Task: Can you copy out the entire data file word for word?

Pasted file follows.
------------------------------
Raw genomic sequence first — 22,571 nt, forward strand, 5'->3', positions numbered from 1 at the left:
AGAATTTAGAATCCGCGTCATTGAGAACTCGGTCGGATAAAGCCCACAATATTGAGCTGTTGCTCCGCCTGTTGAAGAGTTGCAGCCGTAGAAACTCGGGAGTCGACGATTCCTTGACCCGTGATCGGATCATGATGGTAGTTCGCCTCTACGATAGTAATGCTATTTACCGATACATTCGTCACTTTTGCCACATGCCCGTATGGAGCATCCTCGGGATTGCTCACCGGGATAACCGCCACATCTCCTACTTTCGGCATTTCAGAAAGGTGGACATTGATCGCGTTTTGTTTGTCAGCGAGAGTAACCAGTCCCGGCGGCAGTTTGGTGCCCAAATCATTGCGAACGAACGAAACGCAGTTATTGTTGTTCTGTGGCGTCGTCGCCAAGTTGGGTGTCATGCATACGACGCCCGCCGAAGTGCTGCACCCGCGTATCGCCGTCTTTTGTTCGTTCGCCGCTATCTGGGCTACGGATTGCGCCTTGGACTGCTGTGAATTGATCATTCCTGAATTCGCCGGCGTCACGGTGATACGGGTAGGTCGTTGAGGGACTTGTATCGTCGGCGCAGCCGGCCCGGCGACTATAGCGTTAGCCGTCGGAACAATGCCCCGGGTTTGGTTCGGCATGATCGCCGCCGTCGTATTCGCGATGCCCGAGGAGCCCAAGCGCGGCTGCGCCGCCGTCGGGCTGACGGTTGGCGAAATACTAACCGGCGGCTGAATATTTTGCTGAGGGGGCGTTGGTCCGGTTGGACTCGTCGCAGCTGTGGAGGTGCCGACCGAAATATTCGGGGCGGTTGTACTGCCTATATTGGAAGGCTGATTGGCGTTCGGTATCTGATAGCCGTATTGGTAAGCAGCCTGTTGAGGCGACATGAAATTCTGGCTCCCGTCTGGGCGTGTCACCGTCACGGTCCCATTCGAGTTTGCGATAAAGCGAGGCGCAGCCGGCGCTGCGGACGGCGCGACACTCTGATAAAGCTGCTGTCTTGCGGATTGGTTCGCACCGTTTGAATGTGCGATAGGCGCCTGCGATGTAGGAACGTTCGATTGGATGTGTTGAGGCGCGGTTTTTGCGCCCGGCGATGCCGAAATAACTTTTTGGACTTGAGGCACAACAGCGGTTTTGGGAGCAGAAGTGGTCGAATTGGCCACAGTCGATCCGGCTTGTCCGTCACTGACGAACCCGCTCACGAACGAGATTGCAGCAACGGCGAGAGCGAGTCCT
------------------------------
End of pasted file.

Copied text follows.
Raw genomic sequence first — 22,571 nt, forward strand, 5'->3', positions numbered from 1 at the left:
AGAATTTAGAATCCGCGTCATTGAGAACTCGGTCGGATAAAGCCCACAATATTGAGCTGTTGCTCCGCCTGTTGAAGAGTTGCAGCCGTAGAAACTCGGGAGTCGACGATTCCTTGACCCGTGATCGGATCATGATGGTAGTTCGCCTCTACGATAGTAATGCTATTTACCGATACATTCGTCACTTTTGCCACATGCCCGTATGGAGCATCCTCGGGATTGCTCACCGGGATAACCGCCACATCTCCTACTTTCGGCATTTCAGAAAGGTGGACATTGATCGCGTTTTGTTTGTCAGCGAGAGTAACCAGTCCCGGCGGCAGTTTGGTGCCCAAATCATTGCGAACGAACGAAACGCAGTTATTGTTGTTCTGTGGCGTCGTCGCCAAGTTGGGTGTCATGCATACGACGCCCGCCGAAGTGCTGCACCCGCGTATCGCCGTCTTTTGTTCGTTCGCCGCTATCTGGGCTACGGATTGCGCCTTGGACTGCTGTGAATTGATCATTCCTGAATTCGCCGGCGTCACGGTGATACGGGTAGGTCGTTGAGGGACTTGTATCGTCGGCGCAGCCGGCCCGGCGACTATAGCGTTAGCCGTCGGAACAATGCCCCGGGTTTGGTTCGGCATGATCGCCGCCGTCGTATTCGCGATGCCCGAGGAGCCCAAGCGCGGCTGCGCCGCCGTCGGGCTGACGGTTGGCGAAATACTAACCGGCGGCTGAATATTTTGCTGAGGGGGCGTTGGTCCGGTTGGACTCGTCGCAGCTGTGGAGGTGCCGACCGAAATATTCGGGGCGGTTGTACTGCCTATATTGGAAGGCTGATTGGCGTTCGGTATCTGATAGCCGTATTGGTAAGCAGCCTGTTGAGGCGACATGAAATTCTGGCTCCCGTCTGGGCGTGTCACCGTCACGGTCCCATTCGAGTTTGCGATAAAGCGAGGCGCAGCCGGCGCTGCGGACGGCGCGACACTCTGATAAAGCTGCTGTCTTGCGGATTGGTTCGCACCGTTTGAATGTGCGATAGGCGCCTGCGATGTAGGAACGTTCGATTGGATGTGTTGAGGCGCGGTTTTTGCGCCCGGCGATGCCGAAATAACTTTTTGGACTTGAGGCACAACAGCGGTTTTGGGAGCAGAAGTGGTCGAATTGGCCACAGTCGATCCGGCTTGTCCGTCACTGACGAACCCGCTCACGAACGAGATTGCAGCAACGGCGAGAGCGAGTCCT